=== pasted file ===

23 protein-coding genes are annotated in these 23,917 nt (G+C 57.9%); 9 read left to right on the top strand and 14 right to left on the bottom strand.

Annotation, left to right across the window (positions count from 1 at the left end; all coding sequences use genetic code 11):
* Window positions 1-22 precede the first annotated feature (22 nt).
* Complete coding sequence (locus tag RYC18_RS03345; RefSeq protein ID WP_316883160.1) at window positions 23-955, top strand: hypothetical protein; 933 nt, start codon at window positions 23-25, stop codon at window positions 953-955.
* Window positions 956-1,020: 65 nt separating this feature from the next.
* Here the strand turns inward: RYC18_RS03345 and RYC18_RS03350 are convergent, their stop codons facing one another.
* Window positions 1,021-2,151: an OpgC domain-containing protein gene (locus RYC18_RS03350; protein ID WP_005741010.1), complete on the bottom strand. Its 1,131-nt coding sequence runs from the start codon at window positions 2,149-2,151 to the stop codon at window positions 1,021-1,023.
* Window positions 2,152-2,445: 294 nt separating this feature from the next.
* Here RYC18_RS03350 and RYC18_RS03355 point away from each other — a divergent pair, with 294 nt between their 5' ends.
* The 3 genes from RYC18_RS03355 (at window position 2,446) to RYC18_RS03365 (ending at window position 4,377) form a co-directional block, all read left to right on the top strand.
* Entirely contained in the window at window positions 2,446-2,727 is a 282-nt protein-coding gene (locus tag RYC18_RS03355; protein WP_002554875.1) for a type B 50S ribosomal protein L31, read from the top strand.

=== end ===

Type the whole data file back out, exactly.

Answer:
23 protein-coding genes are annotated in these 23,917 nt (G+C 57.9%); 9 read left to right on the top strand and 14 right to left on the bottom strand.

Annotation, left to right across the window (positions count from 1 at the left end; all coding sequences use genetic code 11):
* Window positions 1-22 precede the first annotated feature (22 nt).
* Complete coding sequence (locus tag RYC18_RS03345; RefSeq protein ID WP_316883160.1) at window positions 23-955, top strand: hypothetical protein; 933 nt, start codon at window positions 23-25, stop codon at window positions 953-955.
* Window positions 956-1,020: 65 nt separating this feature from the next.
* Here the strand turns inward: RYC18_RS03345 and RYC18_RS03350 are convergent, their stop codons facing one another.
* Window positions 1,021-2,151: an OpgC domain-containing protein gene (locus RYC18_RS03350; protein ID WP_005741010.1), complete on the bottom strand. Its 1,131-nt coding sequence runs from the start codon at window positions 2,149-2,151 to the stop codon at window positions 1,021-1,023.
* Window positions 2,152-2,445: 294 nt separating this feature from the next.
* Here RYC18_RS03350 and RYC18_RS03355 point away from each other — a divergent pair, with 294 nt between their 5' ends.
* The 3 genes from RYC18_RS03355 (at window position 2,446) to RYC18_RS03365 (ending at window position 4,377) form a co-directional block, all read left to right on the top strand.
* Entirely contained in the window at window positions 2,446-2,727 is a 282-nt protein-coding gene (locus tag RYC18_RS03355; protein WP_002554875.1) for a type B 50S ribosomal protein L31, read from the top strand.